At the same time, Russia has begun deploying tactical nuclear weapons in neighboring Belarus. In June last year, Putin confirmed that tactical nuclear weapons — understood to be air-dropped gravity bombs — had been deployed to the Russian client state. That move in turn has encouraged Poland to pursue membership of the NATO nuclear weapon sharing program.

In a photo that emphasizes the close military relationship between Moscow and Minsk, Russian and Belarusian troops take part in Exercise Allied Resolve 2022, in Belarus. Photo by Henadz Zhinkov/Xinhua via Getty Images

The fundamental elements of the Russian nuclear weapons doctrine include employing these in response to an attack by a hostile power using nuclear or other weapons of mass destruction. But their use also extends to a response to an attack using conventional weapons against Russia, provided “the very existence of the state is put under threat.”

Obviously, exercises of different kinds are a fundamental part of Russia’s nuclear posture, although it’s certainly notable in this instance that they are being announced as a specific response to developments in the West.

“My impression is that this is a clear attempt to use nuclear coercion against Macron himself for his recent statements on Ukraine and Russia. We are certainly embarking on unknown territory in terms of nuclear signaling,” William Alberque, former director of NATO’s Arms Control, Disarmament, and Nonproliferation Center told the Financial Times.

Coming after previous Russian warnings about the potential use of nuclear weapons, it seems clear that the framing of this forthcoming exercise is calculated to intimidate Western populations and drive a wedge between Ukraine and its allies.

While signaling of this kind has generally played well to a Russian audience, Ukraine’s Western backers have so far not been cowed by these kinds of warnings. Indeed, NATO has repeatedly called out Moscow for such tactics, which it categorizes as part of the ‘hybrid activity’ designed to erode support for backing Kyiv.

It's worth noting that NATO does regularly conduct its own tactical nuclear strike exercises involving training to employ U.S. B61-series nuclear gravity bombs from a variety of tactical jets operated by multiple member states, as you can read more about here. This includes certain F-16 Viper fighters.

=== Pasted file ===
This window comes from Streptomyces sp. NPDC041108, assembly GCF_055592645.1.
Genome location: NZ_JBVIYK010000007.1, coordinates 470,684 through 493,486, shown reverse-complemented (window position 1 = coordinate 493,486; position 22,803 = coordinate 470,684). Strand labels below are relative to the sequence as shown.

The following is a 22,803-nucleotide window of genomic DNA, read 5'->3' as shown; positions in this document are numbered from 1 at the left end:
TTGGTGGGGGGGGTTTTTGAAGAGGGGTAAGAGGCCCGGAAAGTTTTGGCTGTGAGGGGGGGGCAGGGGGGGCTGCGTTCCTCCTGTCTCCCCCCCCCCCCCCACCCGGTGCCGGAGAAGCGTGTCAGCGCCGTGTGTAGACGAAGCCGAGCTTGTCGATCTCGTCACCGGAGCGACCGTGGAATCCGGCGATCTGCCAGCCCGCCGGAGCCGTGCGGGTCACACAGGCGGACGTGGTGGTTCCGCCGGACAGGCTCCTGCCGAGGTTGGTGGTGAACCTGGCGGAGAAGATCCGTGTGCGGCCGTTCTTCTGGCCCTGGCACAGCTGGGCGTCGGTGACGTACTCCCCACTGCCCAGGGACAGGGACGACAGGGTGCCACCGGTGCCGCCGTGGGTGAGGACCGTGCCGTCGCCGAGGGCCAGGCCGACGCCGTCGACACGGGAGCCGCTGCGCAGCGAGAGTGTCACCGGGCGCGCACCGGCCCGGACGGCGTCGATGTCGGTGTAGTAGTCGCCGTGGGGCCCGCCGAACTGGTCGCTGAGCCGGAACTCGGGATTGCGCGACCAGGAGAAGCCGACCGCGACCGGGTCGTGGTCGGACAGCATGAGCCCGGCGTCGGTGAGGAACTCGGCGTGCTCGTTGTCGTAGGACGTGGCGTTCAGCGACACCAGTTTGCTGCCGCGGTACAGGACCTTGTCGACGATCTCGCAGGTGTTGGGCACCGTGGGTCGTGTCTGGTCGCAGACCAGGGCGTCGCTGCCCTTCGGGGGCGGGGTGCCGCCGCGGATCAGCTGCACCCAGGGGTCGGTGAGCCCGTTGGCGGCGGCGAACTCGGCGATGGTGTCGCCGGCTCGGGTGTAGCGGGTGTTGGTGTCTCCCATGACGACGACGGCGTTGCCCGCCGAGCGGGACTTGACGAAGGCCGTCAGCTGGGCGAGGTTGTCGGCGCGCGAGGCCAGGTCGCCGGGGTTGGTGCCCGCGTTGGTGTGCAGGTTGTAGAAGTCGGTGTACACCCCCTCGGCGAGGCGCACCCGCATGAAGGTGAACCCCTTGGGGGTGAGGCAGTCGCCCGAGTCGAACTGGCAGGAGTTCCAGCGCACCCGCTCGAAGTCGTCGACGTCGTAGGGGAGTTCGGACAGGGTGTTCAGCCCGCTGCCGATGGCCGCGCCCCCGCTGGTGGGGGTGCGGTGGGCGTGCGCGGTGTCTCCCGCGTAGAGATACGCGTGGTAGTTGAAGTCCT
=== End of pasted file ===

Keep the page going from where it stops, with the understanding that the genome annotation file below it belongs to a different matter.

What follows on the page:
With this in mind, "we cannot ignore the fact that these planes are dual-purpose platforms that can be used both for nuclear and non-nuclear tasks," Russia's Foreign Ministry said in a statement just today about F-16s set to be delivered to Ukraine. "No matter what modification of the aircraft will be supplied [to Ukraine] we will treat them as nuclear capable and we will consider this step of the United States and NATO as a purposeful provocation."

Ukrainian President Volodymyr Zelensky sits on the cockpit of a Danish F-16B Viper fighter during a visit to that country in 2023. MADS CLAUS RASMUSSEN/Ritzau Scanpix/AFP via Getty Images

Of course, Ukraine will not be getting nuclear weapons, or access to them, as part of the F-16 deal. Russia's statements here furthermore stand in stark contrast to its aforementioned forward-deployment of nuclear weapons to Belarus and its cooperation with the armed forces of that country on their potential use.

In the past, Putin has also said he would “use all the means at our disposal” to ensure he retains Russian-occupied territory in Ukraine. With the tide of the war now more heavily weighted in Russia’s favor, such statements seem to have subsided.

However, renewed Western support for Ukraine in the form of additional, multi-billion-dollar arms packages has come along with signs that Western-supplied weapons might be acceptable for use against targets in Russia. In turn, whatever comes of Russia's newly announced tactical nuclear weapon drills, it seems unlikely to be the last time the Kremlin threatens the use of its nuclear forces to at least try to dissuade further Western involvement in the conflict.

Contact the author: thomas@thewarzone.com